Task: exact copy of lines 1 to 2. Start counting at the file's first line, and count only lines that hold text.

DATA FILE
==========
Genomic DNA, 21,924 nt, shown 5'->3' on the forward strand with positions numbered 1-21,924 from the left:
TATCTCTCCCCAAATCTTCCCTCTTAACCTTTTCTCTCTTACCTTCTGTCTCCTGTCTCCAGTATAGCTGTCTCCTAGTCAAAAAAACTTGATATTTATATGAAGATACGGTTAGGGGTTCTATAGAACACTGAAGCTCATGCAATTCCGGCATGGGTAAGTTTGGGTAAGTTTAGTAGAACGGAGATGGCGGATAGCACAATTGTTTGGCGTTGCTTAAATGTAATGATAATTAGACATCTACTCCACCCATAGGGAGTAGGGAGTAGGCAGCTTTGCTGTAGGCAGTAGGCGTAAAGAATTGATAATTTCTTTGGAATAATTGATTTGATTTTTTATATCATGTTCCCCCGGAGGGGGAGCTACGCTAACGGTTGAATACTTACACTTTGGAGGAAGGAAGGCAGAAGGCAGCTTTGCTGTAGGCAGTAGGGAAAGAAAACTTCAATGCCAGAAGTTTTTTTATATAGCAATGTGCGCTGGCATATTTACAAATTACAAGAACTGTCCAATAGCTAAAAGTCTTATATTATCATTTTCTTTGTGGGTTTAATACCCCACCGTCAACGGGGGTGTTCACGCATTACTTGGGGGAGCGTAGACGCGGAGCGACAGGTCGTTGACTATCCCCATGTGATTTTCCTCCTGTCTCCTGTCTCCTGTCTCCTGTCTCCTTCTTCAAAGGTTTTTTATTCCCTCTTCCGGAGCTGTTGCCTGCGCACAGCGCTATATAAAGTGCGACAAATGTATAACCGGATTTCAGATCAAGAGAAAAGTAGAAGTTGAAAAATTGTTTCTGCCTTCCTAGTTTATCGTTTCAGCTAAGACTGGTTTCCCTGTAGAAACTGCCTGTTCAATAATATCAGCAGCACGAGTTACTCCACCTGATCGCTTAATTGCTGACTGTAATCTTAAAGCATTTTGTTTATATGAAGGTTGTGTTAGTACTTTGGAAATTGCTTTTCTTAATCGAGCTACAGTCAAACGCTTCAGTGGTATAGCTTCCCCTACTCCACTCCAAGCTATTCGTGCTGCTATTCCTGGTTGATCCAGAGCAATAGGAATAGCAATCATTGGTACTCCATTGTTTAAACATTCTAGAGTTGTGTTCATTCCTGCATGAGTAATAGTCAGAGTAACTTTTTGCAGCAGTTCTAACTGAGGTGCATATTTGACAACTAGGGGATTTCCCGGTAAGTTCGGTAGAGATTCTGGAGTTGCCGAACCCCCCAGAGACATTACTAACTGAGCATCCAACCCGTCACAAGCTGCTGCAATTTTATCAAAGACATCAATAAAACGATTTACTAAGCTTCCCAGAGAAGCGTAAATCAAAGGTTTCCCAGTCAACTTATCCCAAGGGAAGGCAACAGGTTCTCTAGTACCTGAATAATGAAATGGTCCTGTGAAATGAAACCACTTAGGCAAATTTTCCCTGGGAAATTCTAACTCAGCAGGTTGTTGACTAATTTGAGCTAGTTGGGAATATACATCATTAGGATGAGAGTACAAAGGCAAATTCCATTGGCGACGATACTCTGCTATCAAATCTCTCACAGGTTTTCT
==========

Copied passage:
Genomic DNA, 21,924 nt, shown 5'->3' on the forward strand with positions numbered 1-21,924 from the left:
TATCTCTCCCCAAATCTTCCCTCTTAACCTTTTCTCTCTTACCTTCTGTCTCCTGTCTCCAGTATAGCTGTCTCCTAGTCAAAAAAACTTGATATTTATATGAAGATACGGTTAGGGGTTCTATAGAACACTGAAGCTCATGCAATTCCGGCATGGGTAAGTTTGGGTAAGTTTAGTAGAACGGAGATGGCGGATAGCACAATTGTTTGGCGTTGCTTAAATGTAATGATAATTAGACATCTACTCCACCCATAGGGAGTAGGGAGTAGGCAGCTTTGCTGTAGGCAGTAGGCGTAAAGAATTGATAATTTCTTTGGAATAATTGATTTGATTTTTTATATCATGTTCCCCCGGAGGGGGAGCTACGCTAACGGTTGAATACTTACACTTTGGAGGAAGGAAGGCAGAAGGCAGCTTTGCTGTAGGCAGTAGGGAAAGAAAACTTCAATGCCAGAAGTTTTTTTATATAGCAATGTGCGCTGGCATATTTACAAATTACAAGAACTGTCCAATAGCTAAAAGTCTTATATTATCATTTTCTTTGTGGGTTTAATACCCCACCGTCAACGGGGGTGTTCACGCATTACTTGGGGGAGCGTAGACGCGGAGCGACAGGTCGTTGACTATCCCCATGTGATTTTCCTCCTGTCTCCTGTCTCCTGTCTCCTGTCTCCTTCTTCAAAGGTTTTTTATTCCCTCTTCCGGAGCTGTTGCCTGCGCACAGCGCTATATAAAGTGCGACAAATGTATAACCGGATTTCAGATCAAGAGAAAAGTAGAAGTTGAAAAATTGTTTCTGCCTTCCTAGTTTATCGTTTCAGCTAAGACTGGTTTCCCTGTAGAAACTGCCTGTTCAATAATATCAGCAGCACGAGTTACTCCACCTGATCGCTTAATTGCTGACTGTAATCTTAAAGCATTTTGTTTATATGAAGGTTGTGTTAGTACTTTGGAAATTGCTTTTCTTAATCGAGCTACAGTCAAACGCTTCAGTGGTATAGCTTCCCCTACTCCACTCCAAGCTATTCGTGCTGCTATTCCTGGTTGATCCAGAGCAATAGGAATAGCAATCATTGGTACTCCATTGTTTAAACATTCTAGAGTTGTGTTCATTCCTGCATGAGTAATAGTCAGAGTAACTTTTTGCAGCAGTTCTAACTGAGGTGCATATTTGACAACTAGGGGATTTCCCGGTAAGTTCGGTAGAGATTCTGGAGTTGCCGAACCCCCCAGAGACATTACTAACTGAGCATCCAACCCGTCACAAGCTGCTGCAATTTTATCAAAGACATCAATAAAACGATTTACTAAGCTTCCCAGAGAAGCGTAAATCAAAGGTTTCCCAGTCAACTTATCCCAAGGGAAGGCAACAGGTTCTCTAGTACCTGAATAATGAAATGGTCCTGTGAAATGAAACCACTTAGGCAAATTTTCCCTGGGAAATTCTAACTCAGCAGGTTGTTGACTAATTTGAGCTAGTTGGGAATATACATCATTAGGATGAGAGTACAAAGGCAAATTCCATTGGCGACGATACTCTGCTATCAAATCTCTCACAGGTTTTCT